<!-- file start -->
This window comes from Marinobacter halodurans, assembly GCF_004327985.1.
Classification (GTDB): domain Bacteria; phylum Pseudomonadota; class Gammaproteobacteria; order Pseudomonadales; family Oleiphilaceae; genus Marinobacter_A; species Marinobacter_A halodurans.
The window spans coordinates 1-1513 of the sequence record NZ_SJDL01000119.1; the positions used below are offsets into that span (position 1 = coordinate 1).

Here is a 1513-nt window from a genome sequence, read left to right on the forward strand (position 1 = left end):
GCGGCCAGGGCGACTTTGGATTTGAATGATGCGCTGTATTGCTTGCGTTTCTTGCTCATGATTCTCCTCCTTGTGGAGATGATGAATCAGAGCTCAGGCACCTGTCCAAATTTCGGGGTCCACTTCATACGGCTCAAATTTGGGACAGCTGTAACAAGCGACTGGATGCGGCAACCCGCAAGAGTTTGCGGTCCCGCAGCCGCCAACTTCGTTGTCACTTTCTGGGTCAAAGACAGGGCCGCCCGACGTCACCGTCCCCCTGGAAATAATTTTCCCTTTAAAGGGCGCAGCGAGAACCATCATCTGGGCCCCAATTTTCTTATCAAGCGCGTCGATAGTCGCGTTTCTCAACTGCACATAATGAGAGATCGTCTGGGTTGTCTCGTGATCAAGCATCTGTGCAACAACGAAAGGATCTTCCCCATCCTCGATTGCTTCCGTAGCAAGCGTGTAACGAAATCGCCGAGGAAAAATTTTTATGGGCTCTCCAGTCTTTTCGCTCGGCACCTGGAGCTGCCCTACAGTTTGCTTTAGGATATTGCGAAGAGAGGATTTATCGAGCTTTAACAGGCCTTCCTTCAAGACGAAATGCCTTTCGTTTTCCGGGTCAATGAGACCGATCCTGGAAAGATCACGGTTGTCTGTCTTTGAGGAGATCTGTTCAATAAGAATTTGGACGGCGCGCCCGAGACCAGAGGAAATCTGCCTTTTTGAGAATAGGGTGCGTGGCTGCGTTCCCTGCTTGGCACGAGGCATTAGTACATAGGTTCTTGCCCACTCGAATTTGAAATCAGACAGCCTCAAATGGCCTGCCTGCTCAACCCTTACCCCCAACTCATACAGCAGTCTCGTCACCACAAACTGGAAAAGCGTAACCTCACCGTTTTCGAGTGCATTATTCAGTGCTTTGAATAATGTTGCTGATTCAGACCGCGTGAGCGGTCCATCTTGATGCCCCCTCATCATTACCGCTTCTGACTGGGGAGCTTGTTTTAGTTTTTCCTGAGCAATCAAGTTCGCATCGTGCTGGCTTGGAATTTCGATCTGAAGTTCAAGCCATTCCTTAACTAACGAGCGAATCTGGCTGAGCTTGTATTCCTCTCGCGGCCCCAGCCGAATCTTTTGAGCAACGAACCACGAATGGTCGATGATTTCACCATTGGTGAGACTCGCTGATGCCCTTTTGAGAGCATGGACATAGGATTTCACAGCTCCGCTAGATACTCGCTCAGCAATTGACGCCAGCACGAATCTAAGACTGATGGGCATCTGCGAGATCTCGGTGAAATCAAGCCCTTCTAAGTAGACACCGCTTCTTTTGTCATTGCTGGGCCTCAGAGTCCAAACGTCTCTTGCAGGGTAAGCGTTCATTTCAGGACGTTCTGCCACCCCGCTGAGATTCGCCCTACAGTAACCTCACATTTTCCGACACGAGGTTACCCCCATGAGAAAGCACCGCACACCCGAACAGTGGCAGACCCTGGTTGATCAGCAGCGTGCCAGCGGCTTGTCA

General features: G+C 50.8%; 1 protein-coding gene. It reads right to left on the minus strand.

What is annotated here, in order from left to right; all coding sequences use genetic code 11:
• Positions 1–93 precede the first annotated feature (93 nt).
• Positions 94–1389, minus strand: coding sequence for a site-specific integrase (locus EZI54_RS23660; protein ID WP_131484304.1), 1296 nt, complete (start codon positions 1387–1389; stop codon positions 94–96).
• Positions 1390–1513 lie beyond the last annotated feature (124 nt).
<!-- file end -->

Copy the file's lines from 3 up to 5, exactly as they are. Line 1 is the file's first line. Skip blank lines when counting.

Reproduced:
The window spans coordinates 1-1513 of the sequence record NZ_SJDL01000119.1; the positions used below are offsets into that span (position 1 = coordinate 1).

Here is a 1513-nt window from a genome sequence, read left to right on the forward strand (position 1 = left end):
GCGGCCAGGGCGACTTTGGATTTGAATGATGCGCTGTATTGCTTGCGTTTCTTGCTCATGATTCTCCTCCTTGTGGAGATGATGAATCAGAGCTCAGGCACCTGTCCAAATTTCGGGGTCCACTTCATACGGCTCAAATTTGGGACAGCTGTAACAAGCGACTGGATGCGGCAACCCGCAAGAGTTTGCGGTCCCGCAGCCGCCAACTTCGTTGTCACTTTCTGGGTCAAAGACAGGGCCGCCCGACGTCACCGTCCCCCTGGAAATAATTTTCCCTTTAAAGGGCGCAGCGAGAACCATCATCTGGGCCCCAATTTTCTTATCAAGCGCGTCGATAGTCGCGTTTCTCAACTGCACATAATGAGAGATCGTCTGGGTTGTCTCGTGATCAAGCATCTGTGCAACAACGAAAGGATCTTCCCCATCCTCGATTGCTTCCGTAGCAAGCGTGTAACGAAATCGCCGAGGAAAAATTTTTATGGGCTCTCCAGTCTTTTCGCTCGGCACCTGGAGCTGCCCTACAGTTTGCTTTAGGATATTGCGAAGAGAGGATTTATCGAGCTTTAACAGGCCTTCCTTCAAGACGAAATGCCTTTCGTTTTCCGGGTCAATGAGACCGATCCTGGAAAGATCACGGTTGTCTGTCTTTGAGGAGATCTGTTCAATAAGAATTTGGACGGCGCGCCCGAGACCAGAGGAAATCTGCCTTTTTGAGAATAGGGTGCGTGGCTGCGTTCCCTGCTTGGCACGAGGCATTAGTACATAGGTTCTTGCCCACTCGAATTTGAAATCAGACAGCCTCAAATGGCCTGCCTGCTCAACCCTTACCCCCAACTCATACAGCAGTCTCGTCACCACAAACTGGAAAAGCGTAACCTCACCGTTTTCGAGTGCATTATTCAGTGCTTTGAATAATGTTGCTGATTCAGACCGCGTGAGCGGTCCATCTTGATGCCCCCTCATCATTACCGCTTCTGACTGGGGAGCTTGTTTTAGTTTTTCCTGAGCAATCAAGTTCGCATCGTGCTGGCTTGGAATTTCGATCTGAAGTTCAAGCCATTCCTTAACTAACGAGCGAATCTGGCTGAGCTTGTATTCCTCTCGCGGCCCCAGCCGAATCTTTTGAGCAACGAACCACGAATGGTCGATGATTTCACCATTGGTGAGACTCGCTGATGCCCTTTTGAGAGCATGGACATAGGATTTCACAGCTCCGCTAGATACTCGCTCAGCAATTGACGCCAGCACGAATCTAAGACTGATGGGCATCTGCGAGATCTCGGTGAAATCAAGCCCTTCTAAGTAGACACCGCTTCTTTTGTCATTGCTGGGCCTCAGAGTCCAAACGTCTCTTGCAGGGTAAGCGTTCATTTCAGGACGTTCTGCCACCCCGCTGAGATTCGCCCTACAGTAACCTCACATTTTCCGACACGAGGTTACCCCCATGAGAAAGCACCGCACACCCGAACAGTGGCAGACCCTGGTTGATCAGCAGCGTGCCAGCGGCTTGTCA